Ohhh, snap. We haven’t done this in ages. New England has been hit with more crap than Poland in 1939, and by “crap” I obviously mean snow. It’s no longer a winter wonderland. This is war. So Keepitcoming and I have been keeping the chills at bay with hot chocolate. And sex, but also hot chocolate. After accumulating a few different brands, we thought it would be fun to compare them. Two, Chuao and TCHO, are more upscale and can be bought at your local Whole Foods or organic co-op, and the other, Ghiradelli, is available at any grocery store. Except Food Lion. ‘Cause it sounds strange.All three of these took vastly different modes of preparation and had different ingredient compositions. The Ghiradelli was completely powder, with the first three ingredients being sweet ground chocolate, sugar, and soy lecithin. Considering that 2/3rds of those were just permutations of sugar, it didn’t seem promising. The TCHO listed unsweetened dark chocolate, sugar, and cocoa powder, and the Chuao listed dark chocolate, dehydrated milk powder, and sugar, making it the mix with the least sugar. The TCHO was completely chunks of chocolate with no powder to be seen, and the Chuao resembled a cross between the previous two.Each of these took eight ounces of boiled milk in a saucepan, the difference being the time one added the chocolate and the amounts. Of the three, the Ghiradelli used the most powder, clocking in at four tablespoon’s worth. It ended up being extremely sweet with a very watery consistency, a strange topnote of burning plastic, and coated my mouth with an unpleasant chalkiness. Despite that this is commercially viable and easy to pick up, it would not be my first choice next time.The Chuao fared much better. Unlike our ill-fated Vosges chocolate, this seized up in a pleasant way and gave the drink a pudding-like, custardy texture. The flavor was rich with a slight bitterness and was scented of vanilla. It really opened up over time, because at first it was not at all aromatic or scented, leading us to believe it was blander than it actually was, but it was truly a treat to consume. Even lukewarm, it was rich and had a defined dark chocolate flavor and left no chalkiness on the palate afterward.After that, we were pretty much convinced that gourmet drinking chocolate was the way to go, so we gave the TCHO a try. Huge mistake. I don’t think I’ve ever been this let down by a gourmet product before. The first red flag this raised was the inconsistent melting. I was most excited about this because it was completely chocolate chunks, but after allowing it to boil down to a liquid, I was dismayed to discover that there were still gritty chunks leftover in the pot. The little bits that made it along with the milk rendered the texture grainy and chalky, even moreso than the Ghiradelli! If I had bought this for full retail value, I’d have been very disappointed, as everything about this fell flat- the texture, the flavor, the aroma. Everything was falling short with this hot chocolate.Overall, I think we’d easily get Chuao again in stores, or even order it online if we could wait that long. It comes in different varieties as well, and it seems like a pleasant combination between a dessert and a drink that I wouldn’t get bored with easily. The other two are disappointing and should be avoided. I think it was the dehydrated milk powder in this that thickened it up to a drinkable, yet indulgent level, so that might be an ingredient you wish to look for in stores.TCHO and GhiradelliChuao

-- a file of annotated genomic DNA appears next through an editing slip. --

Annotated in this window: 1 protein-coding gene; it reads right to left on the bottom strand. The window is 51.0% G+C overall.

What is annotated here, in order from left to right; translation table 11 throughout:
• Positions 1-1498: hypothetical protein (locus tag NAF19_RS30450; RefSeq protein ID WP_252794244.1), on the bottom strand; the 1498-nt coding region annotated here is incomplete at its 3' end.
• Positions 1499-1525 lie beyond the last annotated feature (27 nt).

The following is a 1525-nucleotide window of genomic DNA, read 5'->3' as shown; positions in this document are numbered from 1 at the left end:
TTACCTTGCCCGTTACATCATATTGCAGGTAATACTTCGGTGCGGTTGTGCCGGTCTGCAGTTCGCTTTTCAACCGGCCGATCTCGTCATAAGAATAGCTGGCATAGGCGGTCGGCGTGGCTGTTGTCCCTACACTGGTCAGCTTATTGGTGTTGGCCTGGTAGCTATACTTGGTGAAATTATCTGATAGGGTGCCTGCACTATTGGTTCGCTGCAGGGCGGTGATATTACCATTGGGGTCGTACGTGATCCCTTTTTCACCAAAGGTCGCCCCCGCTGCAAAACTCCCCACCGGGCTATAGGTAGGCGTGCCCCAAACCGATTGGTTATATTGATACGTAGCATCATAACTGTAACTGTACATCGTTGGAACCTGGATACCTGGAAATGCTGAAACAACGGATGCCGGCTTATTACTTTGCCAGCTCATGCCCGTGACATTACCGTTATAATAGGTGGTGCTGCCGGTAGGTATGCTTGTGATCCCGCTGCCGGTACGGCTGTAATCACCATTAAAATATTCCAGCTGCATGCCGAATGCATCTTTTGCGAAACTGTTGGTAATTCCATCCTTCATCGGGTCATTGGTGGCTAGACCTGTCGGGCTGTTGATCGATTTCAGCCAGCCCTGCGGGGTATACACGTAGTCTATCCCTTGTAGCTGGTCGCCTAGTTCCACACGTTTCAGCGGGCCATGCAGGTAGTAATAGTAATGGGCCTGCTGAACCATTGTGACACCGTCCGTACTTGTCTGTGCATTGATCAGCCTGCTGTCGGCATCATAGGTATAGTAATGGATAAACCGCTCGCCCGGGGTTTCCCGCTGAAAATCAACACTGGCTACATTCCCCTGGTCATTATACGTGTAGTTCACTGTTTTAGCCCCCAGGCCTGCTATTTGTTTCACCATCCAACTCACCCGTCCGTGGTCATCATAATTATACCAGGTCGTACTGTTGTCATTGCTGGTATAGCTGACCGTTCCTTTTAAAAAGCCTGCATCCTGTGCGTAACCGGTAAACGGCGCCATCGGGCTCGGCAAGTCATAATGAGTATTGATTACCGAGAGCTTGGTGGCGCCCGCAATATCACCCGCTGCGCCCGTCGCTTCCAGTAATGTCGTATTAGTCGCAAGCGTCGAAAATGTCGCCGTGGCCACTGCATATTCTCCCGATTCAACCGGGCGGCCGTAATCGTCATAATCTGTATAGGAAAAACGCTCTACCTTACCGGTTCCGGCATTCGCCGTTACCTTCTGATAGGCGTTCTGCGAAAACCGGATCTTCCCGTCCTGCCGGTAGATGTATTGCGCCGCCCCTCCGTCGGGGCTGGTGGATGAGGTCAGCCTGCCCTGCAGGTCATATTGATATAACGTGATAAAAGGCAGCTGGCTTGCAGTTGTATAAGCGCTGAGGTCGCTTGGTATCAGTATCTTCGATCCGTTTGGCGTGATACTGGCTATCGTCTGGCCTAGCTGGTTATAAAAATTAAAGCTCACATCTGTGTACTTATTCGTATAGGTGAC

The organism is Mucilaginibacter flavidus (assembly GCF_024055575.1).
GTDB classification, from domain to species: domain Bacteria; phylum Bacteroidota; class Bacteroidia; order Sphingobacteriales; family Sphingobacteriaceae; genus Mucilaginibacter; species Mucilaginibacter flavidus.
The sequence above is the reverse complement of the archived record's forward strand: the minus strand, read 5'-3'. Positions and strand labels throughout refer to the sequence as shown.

The Dirty Truth Beer Hall, Northampton, MA

After trials and tribulations, The Dirty Truth was exposed- as a fantastic restaurant. Having heard good things about their atmosphere and even better things on their menu, it seemed essential to give this a go.